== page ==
So ... How are the troops with mixed age patrols handling campouts? ... We let the scouts figure it out on their own.  If there is an obvious age difference, we will provide subtle guidance.  

 

1 hour ago, Chadamus said:

That would make a good one for Eagledad's A Scouter's Motto thread. 

Yep, replace this situation with just about any situation confronting the Patrols and the advice is the same. "provide subtle guidance".

54 minutes ago, Chadamus said:

Ad hoc patrols, perhaps?

Never! Integrity of a patrol method program is based on each patrol functioning as a team, even if only one scout in each patrol shows up to a troop activity. I admit such a situation would be challenging, but Patrol Spirit and can only flourish in the fertile ground of pride for being a member of a patrol. Personally I think a troop of scouts with only one member representing each patrol would be fun challenge because nobody does it. Have them figure it out. The members of High adventure crews often do their own cooking and tenting. How can they cook, sleep and do the activities as a patrol when only one member of each shows up? Might require some subtle guidance. Honestly, I envy the SM willing to give it a try. Exciting!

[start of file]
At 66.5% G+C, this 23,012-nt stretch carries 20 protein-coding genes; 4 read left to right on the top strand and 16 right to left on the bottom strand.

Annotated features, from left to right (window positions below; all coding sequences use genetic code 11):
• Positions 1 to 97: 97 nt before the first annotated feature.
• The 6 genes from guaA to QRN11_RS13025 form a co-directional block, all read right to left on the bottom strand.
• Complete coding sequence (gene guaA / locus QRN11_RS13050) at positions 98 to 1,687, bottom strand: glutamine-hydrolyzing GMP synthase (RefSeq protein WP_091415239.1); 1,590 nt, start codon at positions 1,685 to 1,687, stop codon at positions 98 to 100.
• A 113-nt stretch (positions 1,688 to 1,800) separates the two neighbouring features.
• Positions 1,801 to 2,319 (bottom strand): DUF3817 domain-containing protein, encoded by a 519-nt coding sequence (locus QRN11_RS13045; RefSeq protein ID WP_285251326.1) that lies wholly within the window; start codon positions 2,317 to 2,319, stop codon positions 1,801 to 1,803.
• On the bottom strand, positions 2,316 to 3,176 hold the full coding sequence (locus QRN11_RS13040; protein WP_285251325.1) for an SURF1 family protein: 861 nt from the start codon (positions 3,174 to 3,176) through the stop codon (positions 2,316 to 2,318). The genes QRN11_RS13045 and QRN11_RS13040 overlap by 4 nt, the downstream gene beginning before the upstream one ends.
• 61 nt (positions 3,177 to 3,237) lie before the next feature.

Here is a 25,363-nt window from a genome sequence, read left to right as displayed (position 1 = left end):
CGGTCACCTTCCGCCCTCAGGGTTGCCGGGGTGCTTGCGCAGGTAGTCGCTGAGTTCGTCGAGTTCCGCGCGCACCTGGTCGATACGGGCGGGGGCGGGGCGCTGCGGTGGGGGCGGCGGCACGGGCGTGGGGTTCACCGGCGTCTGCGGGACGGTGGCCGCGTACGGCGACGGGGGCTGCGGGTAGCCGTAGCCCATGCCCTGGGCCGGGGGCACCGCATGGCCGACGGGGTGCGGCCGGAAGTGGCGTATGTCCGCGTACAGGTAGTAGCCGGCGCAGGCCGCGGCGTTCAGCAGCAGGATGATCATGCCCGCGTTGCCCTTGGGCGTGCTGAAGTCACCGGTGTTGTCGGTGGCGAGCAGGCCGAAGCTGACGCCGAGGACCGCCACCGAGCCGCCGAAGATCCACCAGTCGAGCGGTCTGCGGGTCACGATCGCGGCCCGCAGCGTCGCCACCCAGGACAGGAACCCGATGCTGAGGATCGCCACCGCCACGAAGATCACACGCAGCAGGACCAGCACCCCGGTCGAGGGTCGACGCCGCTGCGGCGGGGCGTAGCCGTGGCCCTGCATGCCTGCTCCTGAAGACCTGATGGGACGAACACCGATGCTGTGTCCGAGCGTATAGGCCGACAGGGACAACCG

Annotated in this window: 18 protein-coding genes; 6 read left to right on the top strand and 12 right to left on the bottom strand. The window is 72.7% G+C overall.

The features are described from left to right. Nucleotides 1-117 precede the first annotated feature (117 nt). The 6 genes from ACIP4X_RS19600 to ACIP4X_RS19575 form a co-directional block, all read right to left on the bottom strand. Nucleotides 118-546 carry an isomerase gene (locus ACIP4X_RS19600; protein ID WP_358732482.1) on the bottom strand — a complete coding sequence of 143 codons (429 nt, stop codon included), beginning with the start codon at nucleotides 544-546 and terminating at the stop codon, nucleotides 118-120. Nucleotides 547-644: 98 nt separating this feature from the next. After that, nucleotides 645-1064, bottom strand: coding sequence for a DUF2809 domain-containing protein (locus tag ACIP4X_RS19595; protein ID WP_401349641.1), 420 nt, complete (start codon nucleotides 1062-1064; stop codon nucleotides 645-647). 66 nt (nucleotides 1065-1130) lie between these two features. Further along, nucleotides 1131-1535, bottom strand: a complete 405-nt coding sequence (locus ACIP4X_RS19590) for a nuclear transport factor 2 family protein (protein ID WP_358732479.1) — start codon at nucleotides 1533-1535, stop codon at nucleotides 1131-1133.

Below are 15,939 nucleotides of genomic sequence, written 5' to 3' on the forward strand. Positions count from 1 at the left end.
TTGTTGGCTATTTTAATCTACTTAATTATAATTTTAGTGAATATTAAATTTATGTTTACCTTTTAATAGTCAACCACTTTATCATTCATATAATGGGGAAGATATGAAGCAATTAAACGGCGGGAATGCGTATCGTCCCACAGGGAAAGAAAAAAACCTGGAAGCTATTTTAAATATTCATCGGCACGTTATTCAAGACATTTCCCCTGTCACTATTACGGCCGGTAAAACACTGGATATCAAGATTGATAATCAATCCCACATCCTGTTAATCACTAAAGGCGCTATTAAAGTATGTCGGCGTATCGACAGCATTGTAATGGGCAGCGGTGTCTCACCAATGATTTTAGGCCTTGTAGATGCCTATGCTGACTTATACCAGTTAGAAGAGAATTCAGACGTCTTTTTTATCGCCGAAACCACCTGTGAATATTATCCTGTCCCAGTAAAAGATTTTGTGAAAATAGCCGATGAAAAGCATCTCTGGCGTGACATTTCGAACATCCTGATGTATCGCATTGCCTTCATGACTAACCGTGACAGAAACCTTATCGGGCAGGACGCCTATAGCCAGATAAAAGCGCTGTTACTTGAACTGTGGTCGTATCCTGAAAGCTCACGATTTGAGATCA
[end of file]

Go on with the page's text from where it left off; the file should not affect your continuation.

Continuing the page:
Barry

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Posted (edited)

Great points, Barry. Definitely a challenge for the lone (and lonely!) Scout who would be at least 100 yards from any other Patrol or adult. Wilderness Survival MB comes to mind...

I'd hesitate to say "never" as that word negates all opportunity for growth and learning.

Edited by Chadamus
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5 minutes ago, Chadamus said:

I'd hesitate to say "never" as that word negates all opportunity for growth and learning.

😎

Ah, I again find myself the student.

Barry